These claims are also fascinating, but likewise condemned by scholars, who believe that Hancock’s ideas are fanciful and not supported by a shred of evidence.
Some of my colleagues have called this book “trash,” “an adventure story,” “a 063sensational best-seller story,” a “publicity-seeking gimmick” and the like.3 That is not only unkind, but also unfair and inaccurate. By virtue of its arguments, the book has revived an old debate concerning a most significant religious object. It has resuscitated interest in an unsolved mystery and thrown new light upon it. It has generated new interest in Ethiopia, an ancient and fascinating land. If for no other reasons, the author deserves praise for these accomplishments.
While Hancock’s book is definitely not trash, his claim that he has discovered the Ark of the Covenant is an exaggeration. He has not done that. What he has done is to publicize an ancient Ethiopian claim. For centuries, the Ethiopians have had a firm belief that they possess the Ark of the Covenant. As alluded to above, this belief has not escaped the attention of a single scholar of note who has dealt with the history and culture of Ethiopia.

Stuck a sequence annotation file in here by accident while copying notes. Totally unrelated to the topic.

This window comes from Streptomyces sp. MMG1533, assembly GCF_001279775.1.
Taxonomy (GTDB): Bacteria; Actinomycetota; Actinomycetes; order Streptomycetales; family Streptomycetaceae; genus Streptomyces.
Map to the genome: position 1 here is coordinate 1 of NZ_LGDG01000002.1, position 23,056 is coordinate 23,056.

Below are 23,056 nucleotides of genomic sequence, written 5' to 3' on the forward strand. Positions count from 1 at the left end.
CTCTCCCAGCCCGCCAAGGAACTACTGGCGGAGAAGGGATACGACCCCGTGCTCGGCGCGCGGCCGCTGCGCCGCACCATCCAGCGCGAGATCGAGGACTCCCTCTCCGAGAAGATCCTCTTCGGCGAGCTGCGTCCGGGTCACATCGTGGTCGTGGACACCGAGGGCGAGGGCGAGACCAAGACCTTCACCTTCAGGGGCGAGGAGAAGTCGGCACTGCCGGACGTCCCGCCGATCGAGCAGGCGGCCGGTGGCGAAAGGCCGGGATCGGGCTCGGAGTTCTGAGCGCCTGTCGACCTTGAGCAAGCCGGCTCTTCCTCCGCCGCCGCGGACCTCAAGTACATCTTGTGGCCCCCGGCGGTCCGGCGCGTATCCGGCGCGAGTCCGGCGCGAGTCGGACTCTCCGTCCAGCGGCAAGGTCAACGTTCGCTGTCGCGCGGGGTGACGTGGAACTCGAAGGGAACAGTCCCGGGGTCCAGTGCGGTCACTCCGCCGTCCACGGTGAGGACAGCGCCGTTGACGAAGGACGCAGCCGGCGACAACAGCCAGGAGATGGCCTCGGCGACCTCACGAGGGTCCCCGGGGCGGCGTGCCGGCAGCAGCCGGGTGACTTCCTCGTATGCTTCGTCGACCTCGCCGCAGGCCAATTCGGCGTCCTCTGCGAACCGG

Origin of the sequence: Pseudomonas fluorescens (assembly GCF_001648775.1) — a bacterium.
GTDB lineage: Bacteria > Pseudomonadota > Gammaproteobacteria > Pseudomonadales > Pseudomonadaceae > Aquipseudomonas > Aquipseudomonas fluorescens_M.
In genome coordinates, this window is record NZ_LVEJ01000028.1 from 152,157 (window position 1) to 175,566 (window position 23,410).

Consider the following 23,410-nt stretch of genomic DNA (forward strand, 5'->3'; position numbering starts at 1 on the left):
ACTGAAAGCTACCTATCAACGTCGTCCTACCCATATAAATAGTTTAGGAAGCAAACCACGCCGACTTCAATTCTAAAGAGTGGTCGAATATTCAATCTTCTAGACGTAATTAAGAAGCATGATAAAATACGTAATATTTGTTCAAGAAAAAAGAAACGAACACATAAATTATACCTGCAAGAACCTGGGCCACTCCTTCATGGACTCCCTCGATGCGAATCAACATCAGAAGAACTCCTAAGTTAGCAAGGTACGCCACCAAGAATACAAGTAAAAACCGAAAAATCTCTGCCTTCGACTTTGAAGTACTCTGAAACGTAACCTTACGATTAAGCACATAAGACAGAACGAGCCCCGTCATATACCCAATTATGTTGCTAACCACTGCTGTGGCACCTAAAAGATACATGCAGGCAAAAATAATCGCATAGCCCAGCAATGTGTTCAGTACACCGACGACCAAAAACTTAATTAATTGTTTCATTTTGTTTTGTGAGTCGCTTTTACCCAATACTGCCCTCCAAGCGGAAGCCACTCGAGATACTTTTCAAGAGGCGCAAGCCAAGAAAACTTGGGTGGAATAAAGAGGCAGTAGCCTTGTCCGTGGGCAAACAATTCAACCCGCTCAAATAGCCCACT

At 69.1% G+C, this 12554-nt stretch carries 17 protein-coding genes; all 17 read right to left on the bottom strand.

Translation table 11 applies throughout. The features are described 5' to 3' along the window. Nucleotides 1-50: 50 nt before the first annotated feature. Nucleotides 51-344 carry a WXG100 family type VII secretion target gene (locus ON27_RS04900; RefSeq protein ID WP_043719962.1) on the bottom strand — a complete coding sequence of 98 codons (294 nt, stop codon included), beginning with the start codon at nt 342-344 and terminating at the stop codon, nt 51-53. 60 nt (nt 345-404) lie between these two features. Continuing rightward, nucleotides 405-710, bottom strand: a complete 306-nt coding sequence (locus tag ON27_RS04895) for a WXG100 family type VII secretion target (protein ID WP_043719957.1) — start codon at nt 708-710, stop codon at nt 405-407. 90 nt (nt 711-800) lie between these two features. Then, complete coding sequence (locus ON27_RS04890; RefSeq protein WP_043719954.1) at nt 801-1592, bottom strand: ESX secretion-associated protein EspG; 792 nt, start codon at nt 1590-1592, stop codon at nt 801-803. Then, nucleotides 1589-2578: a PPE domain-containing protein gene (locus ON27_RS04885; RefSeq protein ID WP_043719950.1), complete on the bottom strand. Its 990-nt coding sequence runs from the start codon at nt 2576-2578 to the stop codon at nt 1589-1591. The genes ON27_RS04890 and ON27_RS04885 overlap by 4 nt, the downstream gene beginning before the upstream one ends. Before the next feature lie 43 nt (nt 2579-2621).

Certain scholarly colleagues of mine also say that Hancock is not qualified to deal with a subject that requires years of study of many ancient languages and history. Because he has not done so, they say, his popular work is full of errors. This judgment is not totally fair either. Hancock has done a great deal of research, albeit from secondary sources (as many modern social scientists do) rather than from primary sources (as scholars in our field do). True, he has relied a lot on oral information gathered from interviews with scholars in Israel and Ethiopia and on impressions of places that he has visited, but he has also read many important works that deal with the subject. In addition, Hancock writes well and communicates his ideas provocatively.